What About the Feds with Agendas like NBC's 'Activist' Cameraman?
Kevin Sites, the NBC cameraman who incited a worldwide flap with his filming of a Marine administering a defensive coup de grace to a Fallujah insurgent, is being ripped here and defended here. Whatever one thinks about the propriety of Sites' ideological orientation or of his actions in filming the incident, there is another significant aspect to NBC's broadcast of the film.
Journalists' political affiliations are mostly kept in the background, but there is little doubt those affiliations do have some influence on their editing and reporting. The Blogosphere is probably in the process of making it impossible to conceal such affiliations much longer, just as OpenSecrets.org and other web sites that post campaign contribution data are making it impossible to hide journalists' donations to candidates.
But there is a similar situation in the federal government where thousands of members of the 1.8 million career federal civil service are devoted members of ideological advocacy groups and one has to wonder how many of them use their public employment to advance the agendas of those groups. I speak from experience in this area, as I was Assistant Director for Public Affairs at the U.S. Office of Personnel Management (OPM) in the early eighties when the decision was made to admit ideological advocacy groups to the Combined Federal Campaign, the federal government's annual in-house charitable appeal. As a result of that decision, a wide range of mostly liberal and fewer conservative ideological advocacy groups were admitted. Employee contributions are deducted from their paychecks by the government and sent to the recipient organizations. You can read the current list of CFC participants here.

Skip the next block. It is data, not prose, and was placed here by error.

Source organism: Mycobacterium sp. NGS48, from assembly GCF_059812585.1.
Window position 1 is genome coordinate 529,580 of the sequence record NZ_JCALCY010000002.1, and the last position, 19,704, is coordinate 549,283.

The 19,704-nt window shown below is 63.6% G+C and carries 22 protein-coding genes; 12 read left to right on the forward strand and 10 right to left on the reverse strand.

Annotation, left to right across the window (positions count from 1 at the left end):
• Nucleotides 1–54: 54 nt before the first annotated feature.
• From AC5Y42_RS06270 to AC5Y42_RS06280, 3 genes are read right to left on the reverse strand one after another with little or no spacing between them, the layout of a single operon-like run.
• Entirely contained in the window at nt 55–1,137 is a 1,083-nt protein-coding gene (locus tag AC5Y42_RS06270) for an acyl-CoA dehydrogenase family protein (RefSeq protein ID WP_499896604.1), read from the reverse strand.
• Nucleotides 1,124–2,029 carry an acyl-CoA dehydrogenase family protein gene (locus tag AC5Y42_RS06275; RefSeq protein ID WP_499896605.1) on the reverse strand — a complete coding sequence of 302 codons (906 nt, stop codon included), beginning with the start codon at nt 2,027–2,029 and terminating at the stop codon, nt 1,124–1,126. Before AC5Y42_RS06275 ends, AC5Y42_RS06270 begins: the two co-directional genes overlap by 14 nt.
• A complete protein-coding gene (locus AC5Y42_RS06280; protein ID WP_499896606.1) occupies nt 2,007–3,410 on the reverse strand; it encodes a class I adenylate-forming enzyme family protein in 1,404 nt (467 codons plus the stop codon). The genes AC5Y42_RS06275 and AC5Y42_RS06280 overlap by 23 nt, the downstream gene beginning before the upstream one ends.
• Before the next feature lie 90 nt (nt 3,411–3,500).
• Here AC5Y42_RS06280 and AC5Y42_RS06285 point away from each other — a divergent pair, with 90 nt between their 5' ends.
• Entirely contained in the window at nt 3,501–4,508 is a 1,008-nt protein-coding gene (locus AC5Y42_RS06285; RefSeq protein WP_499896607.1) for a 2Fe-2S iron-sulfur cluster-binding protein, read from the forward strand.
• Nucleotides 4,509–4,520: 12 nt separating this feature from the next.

There is absolutely nothing wrong with federal employees contributing to whatever charitable group they desire. Almost from the outset of their participation in the CFC, though, many of the ideological advocacy groups received and thereafter became dependent upon significant amounts of money contributed by federal civil servants. Among the questions thus raised by the NBC camerman flap is if, for example, the EPA employee who gives $1,000 to Earth Share is also advocating within the agency's regulatory processes on behalf of some or all of the agendas of the environmental groups included in that network. The same question could apply to the enthusiastic NRA backer in the Treasury Department's Alcohol, Tobacco and Firearms operation. Anybody with experience in federal regulatory compliance knows how critical such regs are to operation of the government and how an otherwise obscure change here or there can cost regulated industries hundreds of millions of dollars annually.
Perhaps federal employees should be required to disclose donations to ideological advocacy groups that do business with their employing agencies. With or without such a requirement, the Blogosphere could be invaluable in surfacing such conflicts of interest when and if they exist.